Post Written by Gainesville, FL resident Jason Fults
Since Larry Gibson's successful visit to Gainesville, FL last March, we have been hard at work pursuing an official policy to end the purchase of Mountaintop Removal coal by our municipally-owned utility.
Gainesville Loves Mountains,” and asked citizens to contact their Commissioners and the utility to speak out against Mountaintop Removal. We received lots of positive media attention and it was clear that the Commission was hearing from people. I've seen firsthand that the more people learn about Mountaintop Removal, the less they want to be connected to it.
While we are having an impact on our Commissioners, the technocrats at our utility's fuels division have been steadfast in their opposition to any sort of restrictions on where they purchase their coal. As recently as last week, the Assistant General Manager of the utility was stating publicly that they remain “...reasonably agnostic on where the coal comes from, other than we prefer deep-mine coal for performance reasons.” Yet as we continued our campaign, other forces were at work.
As it turns out, the growing availability of natural gas, resulting partly from the controversial gas drilling practice known as “fracking,” has driven fuel prices so low that in recent months the bottom appears to have come out from under the coal markets. Whereas our utility had previously considered deep-mined coal a luxury it could only sometimes afford, and had been using approximately 60% Mountaintop Removal coal, we were able this year to sign 1-year contracts for nearly 100% deep-mined coal and still come in under budget.
It is an awkward position to be in, to have “won” our local campaign against purchasing Mountaintop Removal coal, thanks in large part to another highly destructive mining practice. This “victory” is obviously inadequate, and our campaign will continue. Our goals for 2012 include:
• Continuing to discuss Mountaintop Removal at every opportunity. We'll host more film screenings and Appalachian activists this year, and continue to build public support in advance of the next round of coal contract negotiations later this year.
• Building a bridge between Gainesville and the Appalachian communities that provide our coal. One definitive victory that our campaign has had is a line item in all new coal contracts that requires the companies to disclose any major environmental violations. We'll be watching.
• Educating ourselves, our community, and our Congressional representatives on any federal efforts to ban Mountaintop Removal mining.
• Supporting a local effort for a more aggressive energy conservation ordinance that will move our community closer to a future free of electricity generated from fossil-fuels.
We want to hear what folks up in Appalachia have to say about our efforts, and want to encourage other communities that consume Mountaintop Removal coal to duplicate our campaign. Please contact us with any feedback, questions, or resources you have to offer.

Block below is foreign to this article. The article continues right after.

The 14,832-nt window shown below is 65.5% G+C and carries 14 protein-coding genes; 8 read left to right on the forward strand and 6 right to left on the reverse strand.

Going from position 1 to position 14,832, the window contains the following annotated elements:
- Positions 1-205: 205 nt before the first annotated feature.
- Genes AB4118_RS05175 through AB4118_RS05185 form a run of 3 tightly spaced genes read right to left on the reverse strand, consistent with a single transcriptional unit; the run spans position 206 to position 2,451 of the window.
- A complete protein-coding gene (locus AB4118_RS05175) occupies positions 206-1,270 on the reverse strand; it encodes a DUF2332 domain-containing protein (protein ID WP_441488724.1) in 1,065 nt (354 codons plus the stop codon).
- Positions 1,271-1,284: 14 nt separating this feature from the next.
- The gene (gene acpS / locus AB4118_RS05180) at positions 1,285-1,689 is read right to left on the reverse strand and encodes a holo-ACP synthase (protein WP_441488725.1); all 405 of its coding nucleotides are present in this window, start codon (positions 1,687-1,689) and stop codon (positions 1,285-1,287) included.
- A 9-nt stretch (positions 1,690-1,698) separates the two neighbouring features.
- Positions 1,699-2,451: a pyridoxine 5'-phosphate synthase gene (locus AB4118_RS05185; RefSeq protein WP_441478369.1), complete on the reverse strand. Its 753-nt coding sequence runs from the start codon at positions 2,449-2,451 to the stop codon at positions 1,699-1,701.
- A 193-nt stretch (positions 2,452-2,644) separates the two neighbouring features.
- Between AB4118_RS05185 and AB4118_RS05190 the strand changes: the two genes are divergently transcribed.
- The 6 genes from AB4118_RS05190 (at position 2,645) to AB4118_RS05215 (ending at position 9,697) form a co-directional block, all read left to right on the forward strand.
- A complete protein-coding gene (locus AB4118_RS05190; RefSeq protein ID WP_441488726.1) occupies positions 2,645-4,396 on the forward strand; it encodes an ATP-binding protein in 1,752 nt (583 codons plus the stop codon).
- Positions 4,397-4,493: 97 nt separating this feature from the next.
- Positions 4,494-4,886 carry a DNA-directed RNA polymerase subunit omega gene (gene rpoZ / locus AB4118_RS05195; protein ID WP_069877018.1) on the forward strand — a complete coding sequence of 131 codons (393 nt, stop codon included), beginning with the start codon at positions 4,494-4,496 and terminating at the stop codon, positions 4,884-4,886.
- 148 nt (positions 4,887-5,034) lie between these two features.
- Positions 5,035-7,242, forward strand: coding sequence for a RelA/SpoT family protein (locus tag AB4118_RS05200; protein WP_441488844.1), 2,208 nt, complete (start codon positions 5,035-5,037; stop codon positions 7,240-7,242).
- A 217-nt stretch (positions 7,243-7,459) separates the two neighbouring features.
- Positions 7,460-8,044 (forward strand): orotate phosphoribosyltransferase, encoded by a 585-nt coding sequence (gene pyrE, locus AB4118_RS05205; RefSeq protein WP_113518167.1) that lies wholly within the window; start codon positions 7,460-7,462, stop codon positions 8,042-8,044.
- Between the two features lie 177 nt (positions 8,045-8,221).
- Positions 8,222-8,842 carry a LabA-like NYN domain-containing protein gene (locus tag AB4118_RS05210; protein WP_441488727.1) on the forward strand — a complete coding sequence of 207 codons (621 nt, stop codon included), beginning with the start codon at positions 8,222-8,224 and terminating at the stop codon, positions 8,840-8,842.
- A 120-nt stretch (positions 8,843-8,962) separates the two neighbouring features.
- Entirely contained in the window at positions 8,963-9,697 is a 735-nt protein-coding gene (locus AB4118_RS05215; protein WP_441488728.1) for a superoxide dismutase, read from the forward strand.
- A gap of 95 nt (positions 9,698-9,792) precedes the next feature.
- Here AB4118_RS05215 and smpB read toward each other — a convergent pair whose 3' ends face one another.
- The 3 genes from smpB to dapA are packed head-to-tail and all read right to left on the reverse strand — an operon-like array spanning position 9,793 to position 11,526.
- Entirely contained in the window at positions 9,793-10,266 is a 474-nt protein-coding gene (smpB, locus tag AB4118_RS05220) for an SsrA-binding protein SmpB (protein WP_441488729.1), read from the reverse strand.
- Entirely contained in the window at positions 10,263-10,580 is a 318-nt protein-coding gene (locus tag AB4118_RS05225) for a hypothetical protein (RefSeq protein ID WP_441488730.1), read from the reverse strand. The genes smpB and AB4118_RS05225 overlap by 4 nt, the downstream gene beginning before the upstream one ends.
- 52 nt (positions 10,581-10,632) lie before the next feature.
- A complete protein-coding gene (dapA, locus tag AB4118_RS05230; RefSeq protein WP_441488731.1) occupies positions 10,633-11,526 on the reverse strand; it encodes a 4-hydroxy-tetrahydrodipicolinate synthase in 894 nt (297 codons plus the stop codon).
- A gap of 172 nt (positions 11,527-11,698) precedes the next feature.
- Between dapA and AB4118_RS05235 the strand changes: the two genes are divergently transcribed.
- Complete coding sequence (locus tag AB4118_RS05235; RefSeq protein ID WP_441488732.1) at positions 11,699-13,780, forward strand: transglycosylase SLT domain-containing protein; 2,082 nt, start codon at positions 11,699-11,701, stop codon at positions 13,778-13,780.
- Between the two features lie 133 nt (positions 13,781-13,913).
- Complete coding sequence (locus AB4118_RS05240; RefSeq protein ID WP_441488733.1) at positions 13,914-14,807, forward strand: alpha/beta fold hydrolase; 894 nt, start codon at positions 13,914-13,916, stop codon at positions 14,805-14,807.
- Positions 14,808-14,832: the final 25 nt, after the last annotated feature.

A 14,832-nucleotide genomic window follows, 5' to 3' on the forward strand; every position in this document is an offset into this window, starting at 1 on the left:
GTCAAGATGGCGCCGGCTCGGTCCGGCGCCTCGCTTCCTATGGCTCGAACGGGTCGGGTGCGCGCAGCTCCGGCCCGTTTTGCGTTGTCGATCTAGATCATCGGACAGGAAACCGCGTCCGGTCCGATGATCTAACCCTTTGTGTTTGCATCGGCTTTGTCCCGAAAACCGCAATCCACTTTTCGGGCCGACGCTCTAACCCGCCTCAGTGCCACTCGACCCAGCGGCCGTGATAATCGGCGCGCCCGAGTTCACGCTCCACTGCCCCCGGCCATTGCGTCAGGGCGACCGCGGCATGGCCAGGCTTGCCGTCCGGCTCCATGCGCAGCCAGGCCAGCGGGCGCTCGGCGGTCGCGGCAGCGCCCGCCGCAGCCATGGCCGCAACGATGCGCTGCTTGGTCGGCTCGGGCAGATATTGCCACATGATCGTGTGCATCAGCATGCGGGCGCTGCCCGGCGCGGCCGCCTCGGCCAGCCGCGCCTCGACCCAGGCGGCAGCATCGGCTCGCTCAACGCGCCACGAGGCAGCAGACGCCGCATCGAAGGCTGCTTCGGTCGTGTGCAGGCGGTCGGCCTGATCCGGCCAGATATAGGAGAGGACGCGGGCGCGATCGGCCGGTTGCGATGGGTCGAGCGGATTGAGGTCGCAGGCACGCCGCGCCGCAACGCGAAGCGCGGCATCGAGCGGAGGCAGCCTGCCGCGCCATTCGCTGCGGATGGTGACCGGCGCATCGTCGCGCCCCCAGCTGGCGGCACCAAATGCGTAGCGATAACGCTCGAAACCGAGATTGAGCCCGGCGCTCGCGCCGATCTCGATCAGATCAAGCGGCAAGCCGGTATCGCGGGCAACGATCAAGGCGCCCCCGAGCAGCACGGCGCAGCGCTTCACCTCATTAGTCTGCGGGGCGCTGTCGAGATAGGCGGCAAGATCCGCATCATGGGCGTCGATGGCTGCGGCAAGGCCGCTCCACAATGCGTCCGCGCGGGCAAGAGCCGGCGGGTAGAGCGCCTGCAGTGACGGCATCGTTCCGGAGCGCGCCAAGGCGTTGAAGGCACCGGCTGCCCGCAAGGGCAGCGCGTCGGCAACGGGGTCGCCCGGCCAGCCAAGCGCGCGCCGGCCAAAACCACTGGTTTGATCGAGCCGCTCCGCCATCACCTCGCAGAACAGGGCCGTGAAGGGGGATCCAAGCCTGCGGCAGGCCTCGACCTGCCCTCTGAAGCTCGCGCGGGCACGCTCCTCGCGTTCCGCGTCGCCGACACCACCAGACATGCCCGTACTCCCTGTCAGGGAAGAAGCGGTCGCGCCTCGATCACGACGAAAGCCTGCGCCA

Jason Fults, on behalf of Gainesville Loves Mountains
Monday, January 9, 2012
The Mountain Top
Kayford, West Virginia
The mountain man points across a half-mile gap
to a hill where silver leaves shiver in strong gusts,
to family graves, centuries old, unreachable
without permission from the coal company.
Coal keeps the lights on, the company brags.
On in the funeral parlor, the mountain man says,
inviting Jim and me to visit what’s left of his hill
since the dragline shovel devoured Appalachia.
Face smudged, boots soaked in sludge,
the old coal miner still hoists hammer
and pick to a rocky ledge, sets charges,
chokes on dust, coughs blood, dies hard.
And now comes the behemoth, ten stories high
with a button’s push swallows the mountain,
each bite 50,000 tons of sandstone and root,
heaves its maw into the hollows below.
Soil, forest, whatever’s above the black seams,
the company calls waste or overburden.
Inside the shovel the word is spoil, and once
the river’s sunk, fish killed, they speak of fill.
Taking the miner out of mining means 8 billion
pounds of explosives; 800 million acres
of forest; 500 mountains collapsed—leaves
the fresh yellow-painted signs saying HAZARD
DO NOT EAT BASS
BEYOND THIS POINT
We take the risky ride over washed-out gravel.
Dark leaf canopy, walls of sheer rock shadow
the way. Mud ditches raise the peril, coal
trucks racing down, hogging the road.
At the sunny crest, the mountain man guides us
past a yellow crack the size of a barbeque pit.
He calls it land rupture; I lean over to see where
it leads—straight down, a ragged black shaft.
Dynamite’s ripped open the belly, gutted the hill
from below. He says, please be careful, you don’t
want to fall in. We walk on toes by spindly trees
until the light opens to face the stark precipice.
The mountain next door has vanished, dropped
into the planet’s bowel, an entire forest gone.
A few hawks fly around aimlessly; the wind
carries the insistent whine of motors nearby.
At the brink stands one ghost tree, black roots
sinewy, naked in mid-air, branches stiff as bone.
The mountain man studies the bark. Don’t fall,
he advises. No one will come to save you either.
--Peter Neil Carroll
First published in Written Rivers: A Journal of Eco-Poetics (Winter 2011)
This poem first appeared in "Written Rivers": http://issuu.com/hiraethpress/docs/writtenriverwinter2011?utm_source=Hiraeth+Press+Newsletter&utm_campaign=4390d5fa65